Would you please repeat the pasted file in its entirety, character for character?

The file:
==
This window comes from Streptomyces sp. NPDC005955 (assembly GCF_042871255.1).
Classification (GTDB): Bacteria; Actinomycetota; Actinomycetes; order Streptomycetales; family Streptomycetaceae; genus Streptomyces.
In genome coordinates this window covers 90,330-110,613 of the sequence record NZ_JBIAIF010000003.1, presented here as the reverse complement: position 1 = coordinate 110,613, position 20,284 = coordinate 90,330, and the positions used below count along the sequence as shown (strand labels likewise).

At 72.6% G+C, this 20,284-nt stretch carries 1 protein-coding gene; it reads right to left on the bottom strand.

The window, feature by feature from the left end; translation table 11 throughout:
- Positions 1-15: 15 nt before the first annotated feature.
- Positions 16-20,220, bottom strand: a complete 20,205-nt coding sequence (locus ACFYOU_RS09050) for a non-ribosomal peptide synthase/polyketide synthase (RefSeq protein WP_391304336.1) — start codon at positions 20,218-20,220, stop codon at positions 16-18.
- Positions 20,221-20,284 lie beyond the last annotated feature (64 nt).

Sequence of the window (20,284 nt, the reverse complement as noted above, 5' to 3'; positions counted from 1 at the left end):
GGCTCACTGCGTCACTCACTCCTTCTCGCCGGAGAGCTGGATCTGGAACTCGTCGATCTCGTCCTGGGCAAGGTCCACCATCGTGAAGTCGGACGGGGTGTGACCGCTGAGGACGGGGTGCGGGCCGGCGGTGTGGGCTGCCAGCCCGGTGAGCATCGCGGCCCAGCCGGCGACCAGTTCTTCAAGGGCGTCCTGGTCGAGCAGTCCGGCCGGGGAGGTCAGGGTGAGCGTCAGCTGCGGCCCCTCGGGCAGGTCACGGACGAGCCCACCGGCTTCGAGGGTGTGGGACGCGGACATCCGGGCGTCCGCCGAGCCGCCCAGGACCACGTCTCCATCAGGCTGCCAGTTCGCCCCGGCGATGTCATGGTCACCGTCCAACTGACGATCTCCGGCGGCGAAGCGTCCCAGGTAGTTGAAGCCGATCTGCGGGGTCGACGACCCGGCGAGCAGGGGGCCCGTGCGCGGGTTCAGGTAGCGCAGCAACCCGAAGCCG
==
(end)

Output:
This window comes from Streptomyces sp. NPDC005955 (assembly GCF_042871255.1).
Classification (GTDB): Bacteria; Actinomycetota; Actinomycetes; order Streptomycetales; family Streptomycetaceae; genus Streptomyces.
In genome coordinates this window covers 90,330-110,613 of the sequence record NZ_JBIAIF010000003.1, presented here as the reverse complement: position 1 = coordinate 110,613, position 20,284 = coordinate 90,330, and the positions used below count along the sequence as shown (strand labels likewise).

At 72.6% G+C, this 20,284-nt stretch carries 1 protein-coding gene; it reads right to left on the bottom strand.

The window, feature by feature from the left end; translation table 11 throughout:
- Positions 1-15: 15 nt before the first annotated feature.
- Positions 16-20,220, bottom strand: a complete 20,205-nt coding sequence (locus ACFYOU_RS09050) for a non-ribosomal peptide synthase/polyketide synthase (RefSeq protein WP_391304336.1) — start codon at positions 20,218-20,220, stop codon at positions 16-18.
- Positions 20,221-20,284 lie beyond the last annotated feature (64 nt).

Sequence of the window (20,284 nt, the reverse complement as noted above, 5' to 3'; positions counted from 1 at the left end):
GGCTCACTGCGTCACTCACTCCTTCTCGCCGGAGAGCTGGATCTGGAACTCGTCGATCTCGTCCTGGGCAAGGTCCACCATCGTGAAGTCGGACGGGGTGTGACCGCTGAGGACGGGGTGCGGGCCGGCGGTGTGGGCTGCCAGCCCGGTGAGCATCGCGGCCCAGCCGGCGACCAGTTCTTCAAGGGCGTCCTGGTCGAGCAGTCCGGCCGGGGAGGTCAGGGTGAGCGTCAGCTGCGGCCCCTCGGGCAGGTCACGGACGAGCCCACCGGCTTCGAGGGTGTGGGACGCGGACATCCGGGCGTCCGCCGAGCCGCCCAGGACCACGTCTCCATCAGGCTGCCAGTTCGCCCCGGCGATGTCATGGTCACCGTCCAACTGACGATCTCCGGCGGCGAAGCGTCCCAGGTAGTTGAAGCCGATCTGCGGGGTCGACGACCCGGCGAGCAGGGGGCCCGTGCGCGGGTTCAGGTAGCGCAGCAACCCGAAGCCG